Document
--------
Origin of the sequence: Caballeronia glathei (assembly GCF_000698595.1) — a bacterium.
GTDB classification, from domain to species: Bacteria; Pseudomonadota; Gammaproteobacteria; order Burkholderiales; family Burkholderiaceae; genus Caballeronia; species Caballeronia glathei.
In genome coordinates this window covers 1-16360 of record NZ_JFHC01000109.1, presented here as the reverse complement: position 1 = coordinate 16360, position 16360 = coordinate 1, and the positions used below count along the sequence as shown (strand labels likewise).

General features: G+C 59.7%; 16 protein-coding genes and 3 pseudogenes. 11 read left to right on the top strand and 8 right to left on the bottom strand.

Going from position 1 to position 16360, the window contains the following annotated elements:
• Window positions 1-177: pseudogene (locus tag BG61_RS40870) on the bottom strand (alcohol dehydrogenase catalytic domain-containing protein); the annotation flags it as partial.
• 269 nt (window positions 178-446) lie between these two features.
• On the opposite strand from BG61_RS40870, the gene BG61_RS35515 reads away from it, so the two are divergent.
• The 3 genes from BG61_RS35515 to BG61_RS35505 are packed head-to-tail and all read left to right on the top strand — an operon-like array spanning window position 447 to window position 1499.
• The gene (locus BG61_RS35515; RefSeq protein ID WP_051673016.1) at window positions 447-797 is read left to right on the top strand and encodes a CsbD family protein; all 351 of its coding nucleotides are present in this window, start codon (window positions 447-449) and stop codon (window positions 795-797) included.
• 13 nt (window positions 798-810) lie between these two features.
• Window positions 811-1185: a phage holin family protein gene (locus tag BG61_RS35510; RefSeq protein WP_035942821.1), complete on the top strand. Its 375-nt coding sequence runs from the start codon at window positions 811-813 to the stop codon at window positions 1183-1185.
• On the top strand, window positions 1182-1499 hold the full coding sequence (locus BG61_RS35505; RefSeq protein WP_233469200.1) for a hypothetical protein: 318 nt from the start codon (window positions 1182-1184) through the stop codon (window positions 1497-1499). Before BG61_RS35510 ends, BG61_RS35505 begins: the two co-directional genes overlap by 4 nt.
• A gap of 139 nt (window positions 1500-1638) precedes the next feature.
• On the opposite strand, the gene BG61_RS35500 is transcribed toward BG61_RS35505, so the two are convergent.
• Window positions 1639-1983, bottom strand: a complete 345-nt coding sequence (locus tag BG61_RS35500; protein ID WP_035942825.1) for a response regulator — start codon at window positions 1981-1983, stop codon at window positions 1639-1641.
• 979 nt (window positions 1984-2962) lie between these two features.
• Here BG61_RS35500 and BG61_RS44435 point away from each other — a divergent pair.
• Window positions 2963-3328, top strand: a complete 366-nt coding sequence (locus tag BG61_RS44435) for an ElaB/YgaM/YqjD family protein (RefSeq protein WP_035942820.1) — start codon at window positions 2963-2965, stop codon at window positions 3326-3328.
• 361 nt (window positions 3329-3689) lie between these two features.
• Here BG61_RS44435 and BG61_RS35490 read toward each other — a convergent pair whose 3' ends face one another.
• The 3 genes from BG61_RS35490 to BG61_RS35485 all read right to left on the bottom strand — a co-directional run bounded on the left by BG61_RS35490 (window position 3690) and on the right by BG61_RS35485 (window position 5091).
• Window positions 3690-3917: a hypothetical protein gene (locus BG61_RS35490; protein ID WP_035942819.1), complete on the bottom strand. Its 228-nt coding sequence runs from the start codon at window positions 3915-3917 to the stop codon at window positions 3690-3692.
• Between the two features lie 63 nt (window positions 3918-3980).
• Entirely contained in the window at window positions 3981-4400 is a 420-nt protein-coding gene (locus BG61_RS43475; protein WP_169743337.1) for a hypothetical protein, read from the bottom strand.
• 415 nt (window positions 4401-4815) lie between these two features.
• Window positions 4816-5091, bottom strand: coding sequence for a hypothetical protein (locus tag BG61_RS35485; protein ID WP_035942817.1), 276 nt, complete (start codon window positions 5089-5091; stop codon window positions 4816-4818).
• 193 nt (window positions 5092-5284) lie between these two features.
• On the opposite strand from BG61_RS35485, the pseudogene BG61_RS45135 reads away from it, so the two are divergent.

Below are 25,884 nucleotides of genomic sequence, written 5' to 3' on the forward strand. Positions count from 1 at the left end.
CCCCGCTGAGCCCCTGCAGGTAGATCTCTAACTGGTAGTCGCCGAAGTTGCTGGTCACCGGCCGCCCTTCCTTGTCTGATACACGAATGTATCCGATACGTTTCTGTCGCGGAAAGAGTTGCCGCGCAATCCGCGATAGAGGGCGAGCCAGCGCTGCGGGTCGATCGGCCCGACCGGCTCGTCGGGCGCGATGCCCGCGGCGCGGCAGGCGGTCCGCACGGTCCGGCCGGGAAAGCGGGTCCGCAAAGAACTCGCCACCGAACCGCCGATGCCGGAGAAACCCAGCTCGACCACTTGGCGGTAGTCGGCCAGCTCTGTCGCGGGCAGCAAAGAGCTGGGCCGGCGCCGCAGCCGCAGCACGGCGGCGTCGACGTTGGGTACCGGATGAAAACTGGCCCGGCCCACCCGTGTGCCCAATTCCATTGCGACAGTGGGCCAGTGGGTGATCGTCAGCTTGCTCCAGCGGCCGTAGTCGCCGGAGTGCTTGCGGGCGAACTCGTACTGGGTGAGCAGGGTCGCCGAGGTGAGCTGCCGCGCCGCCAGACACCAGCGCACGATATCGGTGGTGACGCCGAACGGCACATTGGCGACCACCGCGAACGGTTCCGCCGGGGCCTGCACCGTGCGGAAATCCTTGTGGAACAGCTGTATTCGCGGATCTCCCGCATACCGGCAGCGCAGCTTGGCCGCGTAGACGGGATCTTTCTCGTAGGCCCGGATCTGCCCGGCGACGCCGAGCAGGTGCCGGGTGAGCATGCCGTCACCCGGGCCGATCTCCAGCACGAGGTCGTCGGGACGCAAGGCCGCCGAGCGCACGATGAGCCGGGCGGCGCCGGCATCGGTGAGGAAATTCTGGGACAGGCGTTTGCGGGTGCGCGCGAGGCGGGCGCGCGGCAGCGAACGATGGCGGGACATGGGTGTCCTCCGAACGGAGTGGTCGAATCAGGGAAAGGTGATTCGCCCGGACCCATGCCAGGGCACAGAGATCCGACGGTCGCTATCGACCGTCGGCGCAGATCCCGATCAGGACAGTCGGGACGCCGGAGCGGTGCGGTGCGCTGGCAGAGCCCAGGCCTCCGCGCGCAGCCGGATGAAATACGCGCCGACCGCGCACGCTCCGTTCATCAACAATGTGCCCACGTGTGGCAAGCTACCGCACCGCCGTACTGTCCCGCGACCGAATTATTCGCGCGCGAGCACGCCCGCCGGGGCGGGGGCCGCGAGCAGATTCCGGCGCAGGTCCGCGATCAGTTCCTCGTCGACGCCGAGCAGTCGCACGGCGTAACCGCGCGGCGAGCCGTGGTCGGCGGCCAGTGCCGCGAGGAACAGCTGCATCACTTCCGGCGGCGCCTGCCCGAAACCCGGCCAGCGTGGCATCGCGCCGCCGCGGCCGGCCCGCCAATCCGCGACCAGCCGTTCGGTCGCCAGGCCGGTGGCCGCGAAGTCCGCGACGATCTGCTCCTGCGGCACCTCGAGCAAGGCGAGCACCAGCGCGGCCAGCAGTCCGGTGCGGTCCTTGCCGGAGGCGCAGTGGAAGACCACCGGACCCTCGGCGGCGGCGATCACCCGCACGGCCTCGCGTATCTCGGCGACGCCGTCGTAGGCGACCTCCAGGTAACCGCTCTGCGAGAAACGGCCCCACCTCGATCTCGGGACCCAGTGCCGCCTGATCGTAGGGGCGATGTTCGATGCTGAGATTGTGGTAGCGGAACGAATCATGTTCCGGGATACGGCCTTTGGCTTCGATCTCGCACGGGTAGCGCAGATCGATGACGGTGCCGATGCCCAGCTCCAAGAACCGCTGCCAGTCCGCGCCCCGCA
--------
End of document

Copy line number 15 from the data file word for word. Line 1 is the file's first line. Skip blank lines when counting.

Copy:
• On the opposite strand, the gene BG61_RS35500 is transcribed toward BG61_RS35505, so the two are convergent.